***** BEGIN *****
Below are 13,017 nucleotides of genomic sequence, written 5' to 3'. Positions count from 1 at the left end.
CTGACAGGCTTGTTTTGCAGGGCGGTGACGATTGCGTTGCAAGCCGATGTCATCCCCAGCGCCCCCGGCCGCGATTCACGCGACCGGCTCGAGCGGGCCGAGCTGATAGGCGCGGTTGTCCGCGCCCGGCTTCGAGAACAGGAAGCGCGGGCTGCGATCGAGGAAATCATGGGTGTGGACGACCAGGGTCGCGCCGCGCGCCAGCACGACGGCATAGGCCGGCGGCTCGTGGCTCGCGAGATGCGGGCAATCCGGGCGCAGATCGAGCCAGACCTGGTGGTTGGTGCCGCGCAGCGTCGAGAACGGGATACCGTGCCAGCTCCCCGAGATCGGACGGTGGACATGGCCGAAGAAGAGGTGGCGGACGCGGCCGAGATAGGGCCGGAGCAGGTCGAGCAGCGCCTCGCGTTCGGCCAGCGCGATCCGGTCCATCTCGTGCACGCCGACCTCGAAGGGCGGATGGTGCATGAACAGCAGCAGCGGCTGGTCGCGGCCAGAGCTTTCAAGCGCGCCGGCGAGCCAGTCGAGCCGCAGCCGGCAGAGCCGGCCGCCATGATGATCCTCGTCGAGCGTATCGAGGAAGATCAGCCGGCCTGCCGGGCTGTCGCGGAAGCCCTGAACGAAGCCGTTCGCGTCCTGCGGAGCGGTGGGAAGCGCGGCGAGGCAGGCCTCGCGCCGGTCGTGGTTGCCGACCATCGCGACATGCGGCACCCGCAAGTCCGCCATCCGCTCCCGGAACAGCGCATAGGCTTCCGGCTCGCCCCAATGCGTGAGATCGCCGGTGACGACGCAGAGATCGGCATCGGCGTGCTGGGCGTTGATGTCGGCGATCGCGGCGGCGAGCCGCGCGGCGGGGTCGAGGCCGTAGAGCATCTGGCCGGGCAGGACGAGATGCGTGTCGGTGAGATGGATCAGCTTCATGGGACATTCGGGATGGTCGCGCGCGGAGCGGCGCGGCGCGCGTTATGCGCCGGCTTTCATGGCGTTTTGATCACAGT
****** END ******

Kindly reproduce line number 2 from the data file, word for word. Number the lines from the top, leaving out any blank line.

CTGACAGGCTTGTTTTGCAGGGCGGTGACGATTGCGTTGCAAGCCGATGTCATCCCCAGCGCCCCCGGCCGCGATTCACGCGACCGGCTCGAGCGGGCCGAGCTGATAGGCGCGGTTGTCCGCGCCCGGCTTCGAGAACAGGAAGCGCGGGCTGCGATCGAGGAAATCATGGGTGTGGACGACCAGGGTCGCGCCGCGCGCCAGCACGACGGCATAGGCCGGCGGCTCGTGGCTCGCGAGATGCGGGCAATCCGGGCGCAGATCGAGCCAGACCTGGTGGTTGGTGCCGCGCAGCGTCGAGAACGGGATACCGTGCCAGCTCCCCGAGATCGGACGGTGGACATGGCCGAAGAAGAGGTGGCGGACGCGGCCGAGATAGGGCCGGAGCAGGTCGAGCAGCGCCTCGCGTTCGGCCAGCGCGATCCGGTCCATCTCGTGCACGCCGACCTCGAAGGGCGGATGGTGCATGAACAGCAGCAGCGGCTGGTCGCGGCCAGAGCTTTCAAGCGCGCCGGCGAGCCAGTCGAGCCGCAGCCGGCAGAGCCGGCCGCCATGATGATCCTCGTCGAGCGTATCGAGGAAGATCAGCCGGCCTGCCGGGCTGTCGCGGAAGCCCTGAACGAAGCCGTTCGCGTCCTGCGGAGCGGTGGGAAGCGCGGCGAGGCAGGCCTCGCGCCGGTCGTGGTTGCCGACCATCGCGACATGCGGCACCCGCAAGTCCGCCATCCGCTCCCGGAACAGCGCATAGGCTTCCGGCTCGCCCCAATGCGTGAGATCGCCGGTGACGACGCAGAGATCGGCATCGGCGTGCTGGGCGTTGATGTCGGCGATCGCGGCGGCGAGCCGCGCGGCGGGGTCGAGGCCGTAGAGCATCTGGCCGGGCAGGACGAGATGCGTGTCGGTGAGATGGATCAGCTTCATGGGACATTCGGGATGGTCGCGCGCGGAGCGGCGCGGCGCGCGTTATGCGCCGGCTTTCATGGCGTTTTGATCACAGT